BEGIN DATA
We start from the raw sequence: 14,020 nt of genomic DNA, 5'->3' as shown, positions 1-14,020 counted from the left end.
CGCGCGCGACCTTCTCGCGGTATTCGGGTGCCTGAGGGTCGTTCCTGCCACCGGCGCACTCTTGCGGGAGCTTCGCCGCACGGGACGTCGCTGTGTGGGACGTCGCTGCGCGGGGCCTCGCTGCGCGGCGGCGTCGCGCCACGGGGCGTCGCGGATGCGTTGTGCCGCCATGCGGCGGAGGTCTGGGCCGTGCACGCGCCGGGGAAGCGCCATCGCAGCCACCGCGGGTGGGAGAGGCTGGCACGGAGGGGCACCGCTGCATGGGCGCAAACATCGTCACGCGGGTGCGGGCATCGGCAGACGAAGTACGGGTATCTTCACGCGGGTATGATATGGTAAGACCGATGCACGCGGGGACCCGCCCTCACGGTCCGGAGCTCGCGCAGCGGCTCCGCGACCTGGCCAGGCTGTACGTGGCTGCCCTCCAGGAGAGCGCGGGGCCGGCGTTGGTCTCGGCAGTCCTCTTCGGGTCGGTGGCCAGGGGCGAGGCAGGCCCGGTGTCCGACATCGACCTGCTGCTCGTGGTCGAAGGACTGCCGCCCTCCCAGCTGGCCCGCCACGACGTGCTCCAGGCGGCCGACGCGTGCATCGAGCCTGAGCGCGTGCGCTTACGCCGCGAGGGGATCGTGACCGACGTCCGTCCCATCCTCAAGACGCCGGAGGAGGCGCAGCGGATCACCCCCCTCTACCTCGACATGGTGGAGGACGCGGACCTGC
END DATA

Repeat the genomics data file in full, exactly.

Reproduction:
We start from the raw sequence: 14,020 nt of genomic DNA, 5'->3' as shown, positions 1-14,020 counted from the left end.
CGCGCGCGACCTTCTCGCGGTATTCGGGTGCCTGAGGGTCGTTCCTGCCACCGGCGCACTCTTGCGGGAGCTTCGCCGCACGGGACGTCGCTGTGTGGGACGTCGCTGCGCGGGGCCTCGCTGCGCGGCGGCGTCGCGCCACGGGGCGTCGCGGATGCGTTGTGCCGCCATGCGGCGGAGGTCTGGGCCGTGCACGCGCCGGGGAAGCGCCATCGCAGCCACCGCGGGTGGGAGAGGCTGGCACGGAGGGGCACCGCTGCATGGGCGCAAACATCGTCACGCGGGTGCGGGCATCGGCAGACGAAGTACGGGTATCTTCACGCGGGTATGATATGGTAAGACCGATGCACGCGGGGACCCGCCCTCACGGTCCGGAGCTCGCGCAGCGGCTCCGCGACCTGGCCAGGCTGTACGTGGCTGCCCTCCAGGAGAGCGCGGGGCCGGCGTTGGTCTCGGCAGTCCTCTTCGGGTCGGTGGCCAGGGGCGAGGCAGGCCCGGTGTCCGACATCGACCTGCTGCTCGTGGTCGAAGGACTGCCGCCCTCCCAGCTGGCCCGCCACGACGTGCTCCAGGCGGCCGACGCGTGCATCGAGCCTGAGCGCGTGCGCTTACGCCGCGAGGGGATCGTGACCGACGTCCGTCCCATCCTCAAGACGCCGGAGGAGGCGCAGCGGATCACCCCCCTCTACCTCGACATGGTGGAGGACGCGGACCTGC